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Investigations reveal no welfare breaches at Mowi Scotland farm. Investigations have concluded that there is no evidence to support alleged breaches by anti-fish farming activists of salmon welfare standards at Mowi Scotland

A statement from Mowi Scotland said:

Upon immediate investigation of the complaint, the appropriate agencies have concluded that there is no evidence to support allegations of alleged breaches of the Animal Health and Welfare (Scotland) Act.

The RSPCA says:

“These farms have now been visited by a specially trained RSPCA Farm Livestock Officer and an RSPCA Assured Assessor. During their visit they did not find any of the problems highlighted in the images taken earlier this month and were satisfied that the fish they saw were being properly managed and cared for. Any allegations of animal welfare issues, or breaches of the RSPCA Assured membership agreement, are taken very seriously and always thoroughly investigated. Thankfully, welfare concerns on RSPCA Assured certified farms are extremely rare, and many millions of farm animals are having a better life thanks to the work of the charity.”

Marine Scotland’s Fish Health Inspectorate (FHI) concludes:

“These investigations by FHI, which include considering sea lice information collected weekly from all sites, have concluded that there are no obvious sea lice or mortality issues at a population level at any of the sites involved in the allegation and that appropriate measures are in place to control sea lice, remove mortalities and ensure adequate fish health management at the sites in question. The Scottish Government takes fish health and welfare seriously and the complaint has been discussed with the Animal Plant Health Agency (APHA) who are responsible for investigating allegations of poor animal welfare on farms.”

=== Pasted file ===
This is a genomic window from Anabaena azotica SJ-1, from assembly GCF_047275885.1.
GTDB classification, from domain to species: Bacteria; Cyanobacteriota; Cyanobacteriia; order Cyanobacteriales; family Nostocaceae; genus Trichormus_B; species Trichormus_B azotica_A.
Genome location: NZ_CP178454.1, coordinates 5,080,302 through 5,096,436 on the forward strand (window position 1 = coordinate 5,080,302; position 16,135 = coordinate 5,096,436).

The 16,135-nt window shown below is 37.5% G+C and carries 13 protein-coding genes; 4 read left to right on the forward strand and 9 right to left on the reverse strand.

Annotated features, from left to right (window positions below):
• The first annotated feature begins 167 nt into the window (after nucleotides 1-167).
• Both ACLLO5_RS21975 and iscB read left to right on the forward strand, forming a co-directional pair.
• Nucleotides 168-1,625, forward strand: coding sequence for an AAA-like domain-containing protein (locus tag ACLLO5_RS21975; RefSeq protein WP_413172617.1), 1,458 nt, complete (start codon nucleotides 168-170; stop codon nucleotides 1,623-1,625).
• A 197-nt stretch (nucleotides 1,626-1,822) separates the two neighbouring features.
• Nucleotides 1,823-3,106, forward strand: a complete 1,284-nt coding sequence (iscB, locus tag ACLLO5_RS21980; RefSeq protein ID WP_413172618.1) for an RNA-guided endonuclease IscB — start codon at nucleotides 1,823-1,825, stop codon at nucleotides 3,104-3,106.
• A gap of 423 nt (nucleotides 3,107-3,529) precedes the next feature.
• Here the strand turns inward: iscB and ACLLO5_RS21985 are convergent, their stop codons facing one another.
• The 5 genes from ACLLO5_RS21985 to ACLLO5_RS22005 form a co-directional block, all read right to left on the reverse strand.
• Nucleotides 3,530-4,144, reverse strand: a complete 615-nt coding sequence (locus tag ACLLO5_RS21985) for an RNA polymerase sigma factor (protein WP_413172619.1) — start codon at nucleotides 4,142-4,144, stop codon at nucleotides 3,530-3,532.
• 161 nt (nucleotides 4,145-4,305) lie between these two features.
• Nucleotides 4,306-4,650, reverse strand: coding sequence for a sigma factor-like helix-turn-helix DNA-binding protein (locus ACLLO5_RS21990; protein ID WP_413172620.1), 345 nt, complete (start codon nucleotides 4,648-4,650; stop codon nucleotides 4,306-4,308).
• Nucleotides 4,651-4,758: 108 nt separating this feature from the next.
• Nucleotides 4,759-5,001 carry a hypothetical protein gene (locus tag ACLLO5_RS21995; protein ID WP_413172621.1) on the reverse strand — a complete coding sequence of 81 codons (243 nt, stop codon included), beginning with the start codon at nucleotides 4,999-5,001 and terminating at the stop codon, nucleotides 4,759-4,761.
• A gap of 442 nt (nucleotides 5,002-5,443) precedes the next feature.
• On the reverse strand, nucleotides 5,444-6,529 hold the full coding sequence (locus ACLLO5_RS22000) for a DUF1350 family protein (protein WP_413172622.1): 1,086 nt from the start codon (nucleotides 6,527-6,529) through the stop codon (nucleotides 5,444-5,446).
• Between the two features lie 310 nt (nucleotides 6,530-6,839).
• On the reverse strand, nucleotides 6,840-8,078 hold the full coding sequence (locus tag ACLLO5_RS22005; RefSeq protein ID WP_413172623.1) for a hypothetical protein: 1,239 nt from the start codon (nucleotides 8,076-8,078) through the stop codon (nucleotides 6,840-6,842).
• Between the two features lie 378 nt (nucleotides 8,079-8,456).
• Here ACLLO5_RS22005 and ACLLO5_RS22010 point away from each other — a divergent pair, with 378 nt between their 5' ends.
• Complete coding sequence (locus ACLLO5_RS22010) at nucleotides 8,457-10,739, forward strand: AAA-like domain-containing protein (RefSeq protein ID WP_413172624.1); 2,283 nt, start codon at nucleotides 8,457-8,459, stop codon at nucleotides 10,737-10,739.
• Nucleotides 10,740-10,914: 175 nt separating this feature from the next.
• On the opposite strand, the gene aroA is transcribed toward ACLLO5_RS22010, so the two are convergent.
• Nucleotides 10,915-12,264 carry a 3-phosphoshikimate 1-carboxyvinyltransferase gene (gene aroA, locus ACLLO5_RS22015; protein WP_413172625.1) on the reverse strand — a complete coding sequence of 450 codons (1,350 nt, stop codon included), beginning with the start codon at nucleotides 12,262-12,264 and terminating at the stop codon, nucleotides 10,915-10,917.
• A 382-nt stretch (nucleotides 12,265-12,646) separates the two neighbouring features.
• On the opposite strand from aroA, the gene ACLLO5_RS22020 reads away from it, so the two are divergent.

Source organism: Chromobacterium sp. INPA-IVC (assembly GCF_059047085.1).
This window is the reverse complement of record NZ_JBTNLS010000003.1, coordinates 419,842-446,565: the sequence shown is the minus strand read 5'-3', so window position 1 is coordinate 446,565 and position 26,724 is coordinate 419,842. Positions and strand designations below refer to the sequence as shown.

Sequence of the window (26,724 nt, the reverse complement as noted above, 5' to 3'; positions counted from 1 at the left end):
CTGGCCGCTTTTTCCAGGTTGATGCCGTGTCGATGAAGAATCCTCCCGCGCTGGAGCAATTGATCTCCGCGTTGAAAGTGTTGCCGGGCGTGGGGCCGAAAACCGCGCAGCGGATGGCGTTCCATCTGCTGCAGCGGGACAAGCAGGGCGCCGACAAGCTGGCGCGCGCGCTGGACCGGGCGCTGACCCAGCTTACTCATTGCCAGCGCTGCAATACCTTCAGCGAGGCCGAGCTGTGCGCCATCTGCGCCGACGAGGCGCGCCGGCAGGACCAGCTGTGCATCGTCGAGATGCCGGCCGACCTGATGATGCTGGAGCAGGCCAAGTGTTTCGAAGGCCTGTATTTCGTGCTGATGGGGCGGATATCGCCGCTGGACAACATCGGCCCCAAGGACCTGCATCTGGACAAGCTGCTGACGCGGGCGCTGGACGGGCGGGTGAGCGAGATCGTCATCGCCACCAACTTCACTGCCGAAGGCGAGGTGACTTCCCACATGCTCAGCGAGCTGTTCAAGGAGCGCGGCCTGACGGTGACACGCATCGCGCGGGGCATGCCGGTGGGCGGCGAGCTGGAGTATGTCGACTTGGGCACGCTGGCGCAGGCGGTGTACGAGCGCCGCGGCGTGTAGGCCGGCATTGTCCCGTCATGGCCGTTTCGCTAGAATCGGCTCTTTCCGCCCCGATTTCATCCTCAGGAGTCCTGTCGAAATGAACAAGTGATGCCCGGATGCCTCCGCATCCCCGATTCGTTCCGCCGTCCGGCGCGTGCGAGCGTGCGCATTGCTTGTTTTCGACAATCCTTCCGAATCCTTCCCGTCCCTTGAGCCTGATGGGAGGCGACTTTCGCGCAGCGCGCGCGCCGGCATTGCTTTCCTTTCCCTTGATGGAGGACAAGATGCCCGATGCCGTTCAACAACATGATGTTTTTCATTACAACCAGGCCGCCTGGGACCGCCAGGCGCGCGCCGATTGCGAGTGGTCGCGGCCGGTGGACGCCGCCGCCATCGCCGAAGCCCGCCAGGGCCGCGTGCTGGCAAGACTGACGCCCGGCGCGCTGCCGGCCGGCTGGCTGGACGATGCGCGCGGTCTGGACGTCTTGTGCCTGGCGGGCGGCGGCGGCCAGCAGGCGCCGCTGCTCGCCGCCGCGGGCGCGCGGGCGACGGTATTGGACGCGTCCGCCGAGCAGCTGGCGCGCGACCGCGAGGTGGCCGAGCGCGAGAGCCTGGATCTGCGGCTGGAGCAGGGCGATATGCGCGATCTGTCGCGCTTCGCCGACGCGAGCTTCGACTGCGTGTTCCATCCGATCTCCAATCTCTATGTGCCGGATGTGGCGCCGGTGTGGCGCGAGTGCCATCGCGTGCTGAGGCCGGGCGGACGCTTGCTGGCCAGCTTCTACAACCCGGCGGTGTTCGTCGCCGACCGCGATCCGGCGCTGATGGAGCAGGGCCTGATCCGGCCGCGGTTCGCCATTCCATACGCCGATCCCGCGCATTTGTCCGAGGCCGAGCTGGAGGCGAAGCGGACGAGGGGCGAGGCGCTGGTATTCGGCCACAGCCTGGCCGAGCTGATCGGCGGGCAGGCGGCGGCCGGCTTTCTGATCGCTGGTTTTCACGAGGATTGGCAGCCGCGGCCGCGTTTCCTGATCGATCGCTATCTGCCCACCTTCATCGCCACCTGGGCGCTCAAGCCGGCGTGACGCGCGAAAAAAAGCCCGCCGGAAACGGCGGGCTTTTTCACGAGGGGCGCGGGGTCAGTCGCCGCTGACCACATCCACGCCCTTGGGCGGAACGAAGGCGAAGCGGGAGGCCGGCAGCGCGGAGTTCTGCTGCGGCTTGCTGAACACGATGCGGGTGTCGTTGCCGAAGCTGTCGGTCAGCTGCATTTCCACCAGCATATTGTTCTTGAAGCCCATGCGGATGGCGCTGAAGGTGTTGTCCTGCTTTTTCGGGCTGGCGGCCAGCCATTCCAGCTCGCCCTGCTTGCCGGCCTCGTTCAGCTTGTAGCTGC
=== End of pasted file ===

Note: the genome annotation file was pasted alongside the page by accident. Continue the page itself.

APHA has concluded its investigations and found no evidence to support the allegations made.

Activist Don Staniford took to entering into the company’s salmon pens on 16/17th July with an underwater camera to target individual fish showing signs of distress.

Similar allegations filed in March of this year triggered an investigation by The Royal Society for the Prevention of Cruelty to Animals (RSCPA). After a physical inspection by RSPCA Assured auditors and consideration of the complaint received, the third-party animal welfare organisation found no evidence to support the claims made by activists.

As is the case with all types of farming, there will unfortunately be times when individual animals are in distress, and these isolated examples can be understandably concerning to the public as well as the farmer. Farmers and veterinarians will do whatever they can to treat animals under their care, or, when circumstances require it, may have to choose to humanely euthanise the animal.

The vast amount of swimming area afforded to salmon in net pens (typically >25,000 cubic metres of space) does present difficulty in immediately tracking and tending to individuals that may flee when approached. Mowi is investing in technology that will help address this issue. Mowi’s “Smart Farming 4.0” includes underwater sensors that will automate animal welfare tracking, alerting experts in real time should extra care and attention be required.

One of the farms targeted by Mr Staniford sent fish for market on the same day he filed an animal welfare complaint (July 19th) to the RSPCA and the Animal and Plant Health Agency (APHA). A total of 8,940 salmon weighing 5.71 kilograms (average) were harvested from Mowi’s BDNC salmon farm. The quality of these salmon from the farm yielded excellent results – over 98.8% graded by experts for scale quality and general condition as top “superior” grade.

Photo credit: Mowi Scotland